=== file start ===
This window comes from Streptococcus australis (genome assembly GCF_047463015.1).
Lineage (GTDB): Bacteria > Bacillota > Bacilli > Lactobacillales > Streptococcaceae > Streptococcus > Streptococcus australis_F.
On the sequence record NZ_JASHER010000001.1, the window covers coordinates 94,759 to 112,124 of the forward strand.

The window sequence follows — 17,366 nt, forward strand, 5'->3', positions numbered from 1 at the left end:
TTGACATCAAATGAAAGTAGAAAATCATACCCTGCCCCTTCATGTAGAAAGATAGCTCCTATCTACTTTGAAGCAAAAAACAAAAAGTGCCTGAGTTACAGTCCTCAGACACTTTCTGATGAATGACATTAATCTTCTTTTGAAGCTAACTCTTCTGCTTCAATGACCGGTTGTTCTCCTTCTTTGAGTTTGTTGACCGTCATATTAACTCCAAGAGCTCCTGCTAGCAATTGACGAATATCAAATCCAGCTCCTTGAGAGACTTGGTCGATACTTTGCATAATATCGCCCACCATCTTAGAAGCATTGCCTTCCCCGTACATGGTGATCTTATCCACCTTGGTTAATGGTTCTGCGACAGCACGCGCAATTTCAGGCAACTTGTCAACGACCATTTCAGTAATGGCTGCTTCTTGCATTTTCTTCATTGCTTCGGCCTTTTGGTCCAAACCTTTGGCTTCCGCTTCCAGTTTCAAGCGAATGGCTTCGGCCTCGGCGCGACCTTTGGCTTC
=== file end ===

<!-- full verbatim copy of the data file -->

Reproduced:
This window comes from Streptococcus australis (genome assembly GCF_047463015.1).
Lineage (GTDB): Bacteria > Bacillota > Bacilli > Lactobacillales > Streptococcaceae > Streptococcus > Streptococcus australis_F.
On the sequence record NZ_JASHER010000001.1, the window covers coordinates 94,759 to 112,124 of the forward strand.

The window sequence follows — 17,366 nt, forward strand, 5'->3', positions numbered from 1 at the left end:
TTGACATCAAATGAAAGTAGAAAATCATACCCTGCCCCTTCATGTAGAAAGATAGCTCCTATCTACTTTGAAGCAAAAAACAAAAAGTGCCTGAGTTACAGTCCTCAGACACTTTCTGATGAATGACATTAATCTTCTTTTGAAGCTAACTCTTCTGCTTCAATGACCGGTTGTTCTCCTTCTTTGAGTTTGTTGACCGTCATATTAACTCCAAGAGCTCCTGCTAGCAATTGACGAATATCAAATCCAGCTCCTTGAGAGACTTGGTCGATACTTTGCATAATATCGCCCACCATCTTAGAAGCATTGCCTTCCCCGTACATGGTGATCTTATCCACCTTGGTTAATGGTTCTGCGACAGCACGCGCAATTTCAGGCAACTTGTCAACGACCATTTCAGTAATGGCTGCTTCTTGCATTTTCTTCATTGCTTCGGCCTTTTGGTCCAAACCTTTGGCTTCCGCTTCCAGTTTCAAGCGAATGGCTTCGGCCTCGGCGCGACCTTTGGCTTC